Among the resolutions bent toward healthy eating and exercise, many began this year with commitments to better financial management. More specifically, saving money was among the top three pledges for 2018. However, like its cohorts, making money changes can be an uphill battle for plenty of people.
We know we should save. We should live beneath our means, spend less than we earn. We should put structure around our financial affairs. Sadly, most of us do not.
One reason is that we weren’t taught how to do properly manage our finances. How many can say that they had financial literacy training on their academic journey? Much of what we learned came from observing those around us, our parents and extended family or community. And we learned by figuring it out on our own.
The extent of the money conversations that I heard growing up was oddly about the checkbook. Just the checkbook. I knew that the checkbook had some connection with the bank accounts. I didn’t really know how it all worked. And I didn’t ask. I observed. My mother seemed unwavering in her faithfulness to balancing the checkbook. So, in my mind, that was all there was to money management.
When I began earning money for myself, I didn’t have comprehensive answers to money questions…that, frankly, I didn’t know needed to be asked. Why does the government take a portion of my earnings? How do I handle credit responsibly? What is the difference between an IRA and 401(K)? How much and why should I save? What is a budget?
Soon after my debacle with credit cards in my early 20s, I began working at a bank as a customer service representative. I was in graduate school with classes mostly at night. This was the perfect day job for a "people-lover," like me. I fielded calls from customers who did not account for their outflow and who were subject to the then new fees for insufficient funds in overdrawn accounts. I saw my own naïve choices play out in their stories. And I knew I had to learn a better way.
That path began slowly with learning how to create a budget.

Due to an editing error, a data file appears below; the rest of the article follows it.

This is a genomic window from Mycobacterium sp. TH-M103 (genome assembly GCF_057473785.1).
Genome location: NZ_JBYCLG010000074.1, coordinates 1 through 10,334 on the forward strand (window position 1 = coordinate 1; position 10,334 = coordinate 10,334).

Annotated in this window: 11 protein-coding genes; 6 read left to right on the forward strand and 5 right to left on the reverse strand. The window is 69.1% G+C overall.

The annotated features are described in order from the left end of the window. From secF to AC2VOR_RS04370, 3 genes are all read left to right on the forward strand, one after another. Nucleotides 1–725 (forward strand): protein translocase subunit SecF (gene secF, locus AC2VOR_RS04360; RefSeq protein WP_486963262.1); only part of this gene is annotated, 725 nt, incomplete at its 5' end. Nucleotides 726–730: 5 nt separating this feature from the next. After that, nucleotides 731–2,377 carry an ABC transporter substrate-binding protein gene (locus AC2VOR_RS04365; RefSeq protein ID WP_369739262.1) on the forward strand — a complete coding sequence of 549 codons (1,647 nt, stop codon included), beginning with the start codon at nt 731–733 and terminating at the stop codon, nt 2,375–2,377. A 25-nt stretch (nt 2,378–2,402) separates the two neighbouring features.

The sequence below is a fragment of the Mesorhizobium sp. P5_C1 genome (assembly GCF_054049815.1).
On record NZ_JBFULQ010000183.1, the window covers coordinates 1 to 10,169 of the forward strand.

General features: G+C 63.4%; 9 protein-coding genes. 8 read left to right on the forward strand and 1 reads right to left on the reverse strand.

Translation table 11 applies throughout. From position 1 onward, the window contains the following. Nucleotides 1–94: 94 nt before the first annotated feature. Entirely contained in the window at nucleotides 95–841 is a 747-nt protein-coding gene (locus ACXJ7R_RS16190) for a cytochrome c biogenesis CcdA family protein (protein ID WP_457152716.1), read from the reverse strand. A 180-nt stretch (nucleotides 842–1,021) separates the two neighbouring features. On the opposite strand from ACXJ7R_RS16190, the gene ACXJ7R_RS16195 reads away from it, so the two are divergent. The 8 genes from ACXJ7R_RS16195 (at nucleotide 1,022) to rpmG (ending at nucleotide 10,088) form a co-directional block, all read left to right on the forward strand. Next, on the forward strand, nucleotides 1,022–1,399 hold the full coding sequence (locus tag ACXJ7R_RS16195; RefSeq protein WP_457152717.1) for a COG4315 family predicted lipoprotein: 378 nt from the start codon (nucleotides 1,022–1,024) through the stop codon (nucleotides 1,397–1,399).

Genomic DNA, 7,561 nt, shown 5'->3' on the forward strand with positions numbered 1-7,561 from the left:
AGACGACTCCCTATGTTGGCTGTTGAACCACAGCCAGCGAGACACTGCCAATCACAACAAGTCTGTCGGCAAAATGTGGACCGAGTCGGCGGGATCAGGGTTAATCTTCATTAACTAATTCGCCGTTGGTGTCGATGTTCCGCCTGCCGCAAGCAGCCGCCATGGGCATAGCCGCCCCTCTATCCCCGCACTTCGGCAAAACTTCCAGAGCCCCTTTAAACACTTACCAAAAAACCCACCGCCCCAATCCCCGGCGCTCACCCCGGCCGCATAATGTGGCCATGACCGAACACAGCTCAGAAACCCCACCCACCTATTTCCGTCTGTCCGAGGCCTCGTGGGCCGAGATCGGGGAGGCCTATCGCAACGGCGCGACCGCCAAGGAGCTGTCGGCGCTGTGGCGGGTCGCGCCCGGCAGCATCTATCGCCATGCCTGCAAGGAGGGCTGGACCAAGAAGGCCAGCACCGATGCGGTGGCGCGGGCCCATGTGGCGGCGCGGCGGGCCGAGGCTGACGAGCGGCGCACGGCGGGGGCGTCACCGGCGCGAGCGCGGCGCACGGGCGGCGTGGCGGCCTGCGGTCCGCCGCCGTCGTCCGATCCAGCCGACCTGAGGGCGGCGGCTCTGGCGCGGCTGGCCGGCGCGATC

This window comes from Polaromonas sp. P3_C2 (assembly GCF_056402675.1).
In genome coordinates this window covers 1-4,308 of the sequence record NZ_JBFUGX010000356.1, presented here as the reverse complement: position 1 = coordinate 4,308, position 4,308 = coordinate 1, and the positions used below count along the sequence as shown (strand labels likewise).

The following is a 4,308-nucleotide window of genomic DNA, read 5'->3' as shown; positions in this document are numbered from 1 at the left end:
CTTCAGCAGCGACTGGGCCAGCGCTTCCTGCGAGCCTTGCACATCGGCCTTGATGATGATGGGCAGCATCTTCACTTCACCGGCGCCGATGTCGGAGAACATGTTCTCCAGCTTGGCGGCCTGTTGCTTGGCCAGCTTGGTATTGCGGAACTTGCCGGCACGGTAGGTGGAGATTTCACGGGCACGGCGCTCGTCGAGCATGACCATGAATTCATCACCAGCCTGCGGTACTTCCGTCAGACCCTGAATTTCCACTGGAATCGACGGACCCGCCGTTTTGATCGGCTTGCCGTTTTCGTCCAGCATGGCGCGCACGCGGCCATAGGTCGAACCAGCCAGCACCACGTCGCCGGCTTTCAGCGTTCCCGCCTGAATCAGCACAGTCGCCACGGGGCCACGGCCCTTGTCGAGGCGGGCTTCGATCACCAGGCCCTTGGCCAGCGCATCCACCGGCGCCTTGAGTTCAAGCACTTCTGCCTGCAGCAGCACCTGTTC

For many, the word budget is a curse word. It evokes a range of emotions from distress to vexation. There is so much emotional clamor swirling around this topic that most people simply evade it all together. Gallup polls confirm that only 30% of Americans maintain a budget. Interestingly enough, the higher the middle-class income, the less likely one is to budget their resources. (That’s a can of worms to open at another time.)
Here are three risks increased by not having a budget.
Easier to Get into Debt
Without a plan for finances, most people spend liberally. One treat (a pair of cute shoes or new headphones) can easily turn into several splurges. Once you resort to employing credit cards to take up the shortfall, vowing to pay it off by the end of the X (you fill in the timeframe), it can become a downward spiral into a debt pit.
Surprise Expenses Lead to Discord
Free-spending could leave you unprepared for big-ticket items that pop up such as a car repair or unexpected travel to visit a sick family member. When unplanned events make large withdraws from your finances, stress and anxiety are inevitable. It is difficult to have peace with anyone, including yourself.
Difficult to Reach Your Goals
Think, hamster on a wheel. Got the image. Good. That’s what it feels like when you’re operating without a budget. You have specific goals you want to accomplish. But when you don’t have a plan for your money, you cannot prepare for and execute a goal-oriented plan of action. Your efforts become aimless. This can lead to emotional upheaval.
I don’t share these to scare you. I want to encourage you to take a moment and think about what you could be doing to yourself, to your family by not budgeting.
Yes, it’s tedious, at first. Ok. It’s just tedious. And yes, it’s another thing to add to your plate. Consider how your budget would allow you to enjoy what’s on your plate so much more.
A budget is about boundaries. Setting healthy boundaries around your money management to build a life that you love and enjoy. It is a basic commitment to yourself. That’s it.
Raise your hand if you are going to begin budgeting. Give yourself a pat on the back if you have a budget already. In the comments below, share one thing you will do this week to manage your money better. Now go out there and SLAY!
Until next time…